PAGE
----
You and your spouse need to take some time apart. It may end in divorce. You just don't know yet. But you need a break.
This is common. Don't feel bad that you're not sure if you should end the marriage or not. In some cases, a trial separation is easier. It leaves the door open so that you can easily get back together and patch things up, and it also lets you find out if divorce is what you want. If you're on the fence, the separation may help paint a clear picture.
If you do decide to take a break, though, it's wise to use a legal separation, rather than just having one spouse unofficially move out.
First off, a legal separation gives you official answers to questions you have about important issues. What are your child custody obligations? Does your spouse need to provide financial support? How will any benefits be used or divided? How will you handle the sudden cost of having a second place to live? The legal separation can address each issue in turn and provide a court order that gives you both clarity and security.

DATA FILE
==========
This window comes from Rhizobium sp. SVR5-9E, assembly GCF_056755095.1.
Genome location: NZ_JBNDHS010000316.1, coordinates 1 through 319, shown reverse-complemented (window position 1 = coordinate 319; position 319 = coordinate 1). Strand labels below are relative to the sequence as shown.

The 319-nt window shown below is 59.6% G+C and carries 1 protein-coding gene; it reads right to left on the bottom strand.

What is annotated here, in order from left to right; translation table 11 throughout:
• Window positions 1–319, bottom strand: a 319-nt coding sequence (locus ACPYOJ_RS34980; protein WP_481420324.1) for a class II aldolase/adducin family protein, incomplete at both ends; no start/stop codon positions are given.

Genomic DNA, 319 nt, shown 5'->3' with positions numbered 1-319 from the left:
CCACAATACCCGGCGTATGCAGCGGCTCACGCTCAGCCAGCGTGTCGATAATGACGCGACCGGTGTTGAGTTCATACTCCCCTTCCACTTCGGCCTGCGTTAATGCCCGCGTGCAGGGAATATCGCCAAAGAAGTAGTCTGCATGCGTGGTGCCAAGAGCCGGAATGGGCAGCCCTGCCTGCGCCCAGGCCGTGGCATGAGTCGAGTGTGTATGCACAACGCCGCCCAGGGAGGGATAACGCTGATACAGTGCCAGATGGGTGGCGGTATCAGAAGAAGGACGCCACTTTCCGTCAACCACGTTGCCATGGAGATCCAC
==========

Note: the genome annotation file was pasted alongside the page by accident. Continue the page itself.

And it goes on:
It's also important to consider the division of assets, especially if you do end up getting divorced. What can your spouse take with him or her to the new apartment? Moreover, if you do divorce in a few months, does property obtained while you're married count as marital or separate property? If you're technically still together, it may be marital property and subject to division; with a legal separation, it may be separate property that you both own yourselves.
The key is to remember that this is still a legal process, even if you're not yet sure you want to get divorced. Take the proper steps to protect yourself and make sure your rights are respected.
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